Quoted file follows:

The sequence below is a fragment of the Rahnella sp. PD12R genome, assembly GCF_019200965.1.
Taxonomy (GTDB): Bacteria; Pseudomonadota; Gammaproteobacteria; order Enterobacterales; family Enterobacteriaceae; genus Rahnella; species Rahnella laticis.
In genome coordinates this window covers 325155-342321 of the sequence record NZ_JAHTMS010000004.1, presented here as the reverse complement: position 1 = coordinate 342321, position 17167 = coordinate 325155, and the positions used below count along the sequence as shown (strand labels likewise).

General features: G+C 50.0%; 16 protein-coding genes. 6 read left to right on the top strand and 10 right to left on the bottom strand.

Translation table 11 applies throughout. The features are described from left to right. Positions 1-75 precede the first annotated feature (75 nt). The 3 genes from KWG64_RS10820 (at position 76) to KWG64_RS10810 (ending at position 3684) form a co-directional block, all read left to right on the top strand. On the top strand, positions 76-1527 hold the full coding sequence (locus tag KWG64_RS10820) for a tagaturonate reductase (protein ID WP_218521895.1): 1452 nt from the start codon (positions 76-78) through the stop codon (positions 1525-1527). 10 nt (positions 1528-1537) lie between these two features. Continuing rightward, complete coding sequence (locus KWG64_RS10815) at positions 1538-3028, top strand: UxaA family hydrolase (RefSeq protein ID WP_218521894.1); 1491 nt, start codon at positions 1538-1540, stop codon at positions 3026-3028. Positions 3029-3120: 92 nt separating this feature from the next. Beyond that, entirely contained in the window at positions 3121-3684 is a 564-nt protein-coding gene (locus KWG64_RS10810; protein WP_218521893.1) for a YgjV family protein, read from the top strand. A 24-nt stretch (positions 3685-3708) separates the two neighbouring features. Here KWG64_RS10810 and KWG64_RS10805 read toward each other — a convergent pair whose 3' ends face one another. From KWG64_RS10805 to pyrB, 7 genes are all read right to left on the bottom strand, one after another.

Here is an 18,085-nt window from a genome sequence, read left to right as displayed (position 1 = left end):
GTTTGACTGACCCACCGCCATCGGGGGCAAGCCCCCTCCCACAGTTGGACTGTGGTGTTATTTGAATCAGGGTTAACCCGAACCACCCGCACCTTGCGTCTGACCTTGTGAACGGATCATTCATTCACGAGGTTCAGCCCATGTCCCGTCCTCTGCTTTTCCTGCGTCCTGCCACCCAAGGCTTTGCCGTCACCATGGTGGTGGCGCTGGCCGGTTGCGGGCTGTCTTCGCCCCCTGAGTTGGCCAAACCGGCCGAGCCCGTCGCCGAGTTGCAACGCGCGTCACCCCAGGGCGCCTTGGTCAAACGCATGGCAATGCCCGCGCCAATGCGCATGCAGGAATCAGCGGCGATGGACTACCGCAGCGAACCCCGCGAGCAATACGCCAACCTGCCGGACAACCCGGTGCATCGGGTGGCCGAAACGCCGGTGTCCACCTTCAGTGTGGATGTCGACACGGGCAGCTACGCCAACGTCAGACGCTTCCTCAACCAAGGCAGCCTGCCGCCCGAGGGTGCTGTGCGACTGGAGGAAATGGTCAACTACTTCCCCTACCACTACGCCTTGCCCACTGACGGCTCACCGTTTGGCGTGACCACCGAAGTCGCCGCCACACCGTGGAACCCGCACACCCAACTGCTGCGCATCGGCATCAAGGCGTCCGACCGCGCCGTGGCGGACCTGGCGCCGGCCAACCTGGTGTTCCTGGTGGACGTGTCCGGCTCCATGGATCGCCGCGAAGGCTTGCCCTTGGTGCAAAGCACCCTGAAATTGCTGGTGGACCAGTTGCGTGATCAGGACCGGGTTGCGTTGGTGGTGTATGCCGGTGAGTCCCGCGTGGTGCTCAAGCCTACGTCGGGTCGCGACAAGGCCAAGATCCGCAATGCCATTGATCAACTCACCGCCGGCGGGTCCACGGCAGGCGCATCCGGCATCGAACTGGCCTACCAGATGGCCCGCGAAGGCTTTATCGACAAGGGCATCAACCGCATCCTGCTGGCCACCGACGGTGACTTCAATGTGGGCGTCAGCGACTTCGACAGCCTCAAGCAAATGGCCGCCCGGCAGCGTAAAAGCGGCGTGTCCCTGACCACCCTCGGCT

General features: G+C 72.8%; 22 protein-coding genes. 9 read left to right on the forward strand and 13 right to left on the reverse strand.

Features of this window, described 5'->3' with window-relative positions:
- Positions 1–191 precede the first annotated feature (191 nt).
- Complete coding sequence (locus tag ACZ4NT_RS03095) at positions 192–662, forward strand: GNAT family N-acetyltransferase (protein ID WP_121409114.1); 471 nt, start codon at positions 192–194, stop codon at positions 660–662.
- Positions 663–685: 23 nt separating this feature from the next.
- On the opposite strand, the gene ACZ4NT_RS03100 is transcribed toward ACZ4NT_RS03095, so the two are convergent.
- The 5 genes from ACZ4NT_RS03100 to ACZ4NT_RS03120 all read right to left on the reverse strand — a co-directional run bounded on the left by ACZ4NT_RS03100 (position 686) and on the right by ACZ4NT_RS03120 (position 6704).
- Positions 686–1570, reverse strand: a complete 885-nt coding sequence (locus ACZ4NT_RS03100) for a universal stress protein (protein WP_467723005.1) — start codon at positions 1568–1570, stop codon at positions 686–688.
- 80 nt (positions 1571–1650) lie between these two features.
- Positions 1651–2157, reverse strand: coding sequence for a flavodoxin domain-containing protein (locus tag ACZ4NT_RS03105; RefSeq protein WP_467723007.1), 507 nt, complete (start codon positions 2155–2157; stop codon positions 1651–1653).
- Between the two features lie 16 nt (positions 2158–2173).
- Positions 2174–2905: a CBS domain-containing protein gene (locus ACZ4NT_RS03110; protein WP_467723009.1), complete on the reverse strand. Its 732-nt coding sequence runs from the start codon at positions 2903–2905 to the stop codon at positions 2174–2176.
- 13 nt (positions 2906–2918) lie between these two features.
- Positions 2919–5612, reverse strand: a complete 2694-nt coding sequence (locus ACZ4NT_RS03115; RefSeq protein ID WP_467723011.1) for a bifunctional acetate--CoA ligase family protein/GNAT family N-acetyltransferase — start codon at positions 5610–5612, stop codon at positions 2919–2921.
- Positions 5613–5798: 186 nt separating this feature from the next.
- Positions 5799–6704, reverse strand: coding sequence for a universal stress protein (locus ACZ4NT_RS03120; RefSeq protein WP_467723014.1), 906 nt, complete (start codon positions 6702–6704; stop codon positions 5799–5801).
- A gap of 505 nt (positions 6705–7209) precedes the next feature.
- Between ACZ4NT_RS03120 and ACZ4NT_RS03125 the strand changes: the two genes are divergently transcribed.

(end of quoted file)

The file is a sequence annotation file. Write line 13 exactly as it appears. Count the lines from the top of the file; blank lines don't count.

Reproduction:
- On the opposite strand, the gene ACZ4NT_RS03100 is transcribed toward ACZ4NT_RS03095, so the two are convergent.